Wild About Math! Making Math fun and accessible


Math history made fun

I have to admit, history has never been one of my strong suits. Agnesi to ZenoThat's because I don't have a memory for details that are not relevant to my life. However, I realize that some people like, even love, history. And, from my study of Gardner's multiple intelligences I also get that folks with interpersonal intelligence learn things much better if they can relate to the people and events associated with what they're learning.

At a used book sale last weekend I picked up a copy of Agnesi to Zeno by Sanderson Smith and it has very quickly become one of my very favorite books. Why? It contains 108 vignettes from the history of Math in a very visually appealing and very engaging way, with fun explorations.

I'm very sensitive to presentation and layout of material I read. The best stuff I read has lots of white space, attractive layout, illustrations, and a nice flow to the page. This book has it all.

What about the content? Very engaging. Each vignette has a one page description, a set of activities, and suggestions for related reading.

Some examples from the book:

Vignette 83: Counting and computing device. This vignette touches on devices, from fingers, to the abacus, a Greek mechanical computer, the Inca Quipus, Napier's bones, the slide rule, Pascal's adding machine, Babbage's difference engine, and Hollerith's data processing machine. References are provided to other vignettes within the book that also discuss and explore counting and computing devices. Explorations of finger arithmetic (Chisenbop) and use of the abacus are suggested.

Vignette 77: Schools of Mathematical Thought. Three important schools of mathematical thought are introduced, the Intuitionist School, the Logistic School, and the Formalist School. Mathematicians and philosophers are mentioned: Brouwer, Kant, Russell, Whitehead, and Hilbert, and readers are invited to research their lives and contributions. Readers are introduced to paradoxes in mathematical structure and encouraged to explore how the Logistic School dealt with them.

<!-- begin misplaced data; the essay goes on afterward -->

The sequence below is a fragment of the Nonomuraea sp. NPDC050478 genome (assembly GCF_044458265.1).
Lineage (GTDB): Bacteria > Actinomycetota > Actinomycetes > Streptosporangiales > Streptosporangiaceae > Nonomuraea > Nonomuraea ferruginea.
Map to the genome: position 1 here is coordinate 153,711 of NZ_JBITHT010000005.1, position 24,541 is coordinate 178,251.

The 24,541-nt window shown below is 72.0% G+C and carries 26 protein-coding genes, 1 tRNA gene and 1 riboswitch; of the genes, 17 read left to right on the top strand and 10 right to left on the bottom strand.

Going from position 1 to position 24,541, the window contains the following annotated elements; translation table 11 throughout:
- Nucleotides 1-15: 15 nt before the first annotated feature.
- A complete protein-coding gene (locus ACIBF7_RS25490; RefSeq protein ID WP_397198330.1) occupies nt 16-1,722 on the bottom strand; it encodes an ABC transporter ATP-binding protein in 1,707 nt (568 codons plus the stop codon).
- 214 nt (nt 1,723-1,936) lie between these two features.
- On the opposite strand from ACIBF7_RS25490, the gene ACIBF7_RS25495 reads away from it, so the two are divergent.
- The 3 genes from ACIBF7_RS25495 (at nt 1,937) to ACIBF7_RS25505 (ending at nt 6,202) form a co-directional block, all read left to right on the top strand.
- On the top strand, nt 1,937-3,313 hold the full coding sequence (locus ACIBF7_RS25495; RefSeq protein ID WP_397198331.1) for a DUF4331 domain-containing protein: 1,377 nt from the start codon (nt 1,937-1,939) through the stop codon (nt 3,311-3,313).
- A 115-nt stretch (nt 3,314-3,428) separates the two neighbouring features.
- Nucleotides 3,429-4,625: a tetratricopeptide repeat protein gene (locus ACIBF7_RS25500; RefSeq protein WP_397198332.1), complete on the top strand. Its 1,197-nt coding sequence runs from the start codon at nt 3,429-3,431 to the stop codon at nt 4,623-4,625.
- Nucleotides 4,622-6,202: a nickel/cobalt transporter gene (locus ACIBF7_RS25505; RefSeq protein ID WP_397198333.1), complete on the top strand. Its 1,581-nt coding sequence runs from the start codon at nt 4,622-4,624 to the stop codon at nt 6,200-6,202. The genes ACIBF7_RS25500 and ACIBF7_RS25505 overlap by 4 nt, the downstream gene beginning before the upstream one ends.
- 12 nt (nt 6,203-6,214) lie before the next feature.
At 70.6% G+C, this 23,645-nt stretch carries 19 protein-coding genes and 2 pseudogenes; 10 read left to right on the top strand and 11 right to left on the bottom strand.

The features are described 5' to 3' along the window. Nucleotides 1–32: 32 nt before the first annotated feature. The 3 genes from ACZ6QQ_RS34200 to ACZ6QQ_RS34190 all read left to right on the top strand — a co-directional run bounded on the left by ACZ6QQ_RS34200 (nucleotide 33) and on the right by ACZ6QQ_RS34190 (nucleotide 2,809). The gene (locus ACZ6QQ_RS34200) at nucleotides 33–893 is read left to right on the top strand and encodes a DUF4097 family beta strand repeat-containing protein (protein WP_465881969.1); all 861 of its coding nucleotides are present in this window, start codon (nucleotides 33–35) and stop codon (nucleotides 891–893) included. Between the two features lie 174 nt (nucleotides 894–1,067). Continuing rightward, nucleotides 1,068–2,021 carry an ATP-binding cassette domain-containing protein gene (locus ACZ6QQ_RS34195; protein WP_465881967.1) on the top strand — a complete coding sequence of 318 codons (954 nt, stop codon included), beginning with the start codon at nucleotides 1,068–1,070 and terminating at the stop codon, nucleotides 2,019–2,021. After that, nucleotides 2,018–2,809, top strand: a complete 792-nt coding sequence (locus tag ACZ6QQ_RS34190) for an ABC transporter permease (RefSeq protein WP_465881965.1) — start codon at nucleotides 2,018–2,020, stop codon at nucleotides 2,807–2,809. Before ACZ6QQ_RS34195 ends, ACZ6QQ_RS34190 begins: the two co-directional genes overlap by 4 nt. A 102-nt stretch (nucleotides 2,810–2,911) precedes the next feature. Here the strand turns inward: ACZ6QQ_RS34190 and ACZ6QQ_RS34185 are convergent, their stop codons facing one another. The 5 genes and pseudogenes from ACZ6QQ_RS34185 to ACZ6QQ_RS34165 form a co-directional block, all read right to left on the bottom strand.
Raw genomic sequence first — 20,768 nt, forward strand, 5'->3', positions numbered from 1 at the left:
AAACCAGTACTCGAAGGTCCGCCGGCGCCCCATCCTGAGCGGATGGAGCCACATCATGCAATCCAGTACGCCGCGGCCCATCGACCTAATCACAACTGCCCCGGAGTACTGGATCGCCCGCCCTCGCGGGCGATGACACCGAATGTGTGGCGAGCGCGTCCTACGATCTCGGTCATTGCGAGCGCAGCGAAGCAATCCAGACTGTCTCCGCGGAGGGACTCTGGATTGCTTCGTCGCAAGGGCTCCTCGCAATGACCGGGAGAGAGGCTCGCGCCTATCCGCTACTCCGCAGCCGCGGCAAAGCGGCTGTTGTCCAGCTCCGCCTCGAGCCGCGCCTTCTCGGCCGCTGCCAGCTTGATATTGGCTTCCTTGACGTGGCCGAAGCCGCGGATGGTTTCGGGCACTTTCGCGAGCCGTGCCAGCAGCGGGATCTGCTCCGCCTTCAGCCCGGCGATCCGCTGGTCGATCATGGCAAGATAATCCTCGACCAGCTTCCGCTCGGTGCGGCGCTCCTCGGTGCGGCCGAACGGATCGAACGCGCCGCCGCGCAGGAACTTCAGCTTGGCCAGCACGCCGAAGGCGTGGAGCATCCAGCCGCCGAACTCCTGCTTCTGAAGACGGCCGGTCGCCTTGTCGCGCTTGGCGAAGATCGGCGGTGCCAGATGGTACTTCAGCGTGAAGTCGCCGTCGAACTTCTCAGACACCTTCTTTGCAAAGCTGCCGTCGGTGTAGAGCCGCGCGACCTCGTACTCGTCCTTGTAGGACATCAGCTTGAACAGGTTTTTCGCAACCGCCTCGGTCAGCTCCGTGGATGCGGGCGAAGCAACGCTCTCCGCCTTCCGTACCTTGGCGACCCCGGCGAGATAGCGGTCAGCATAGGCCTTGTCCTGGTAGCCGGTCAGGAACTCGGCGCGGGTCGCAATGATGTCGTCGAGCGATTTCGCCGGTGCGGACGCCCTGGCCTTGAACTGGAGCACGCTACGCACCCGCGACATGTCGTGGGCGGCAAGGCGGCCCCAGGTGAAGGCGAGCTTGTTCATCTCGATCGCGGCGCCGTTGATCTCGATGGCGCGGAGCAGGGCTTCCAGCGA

Vignette 78: Grace Chisholm Young: Versatile and Prolific. This is one of quite a number of vignettes that highlight the contributions of women to mathematics. Young, who I have to admit I had never heard of, collaborated with her husband William Young, on more than 200 articles and books. In 1905, she published a geometry book that included many three-dimensional paper-folding activities. From 1914 to 1916, she presented and developed theories and concepts in differential calculus. This is even more impressive given that the establishment did not support women attending university. Despite this obstacle, Young became the first woman in Germany to earn a PhD in mathematics. Impressive!

I highly recommend this book to educators, parents, home schoolers, students, and adults, all of whom might benefit from a historical context to things mathematical.

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  1. I appreciate the fact that the book shows the relationship amongst various subjects. It shows the students that they cannot compartmentalize their subject areas; additionally, each student is forced to see that each subject is an ingredient in a major subject. Most importantly, it might urge them to study and not take education for granted and be more well rounded.

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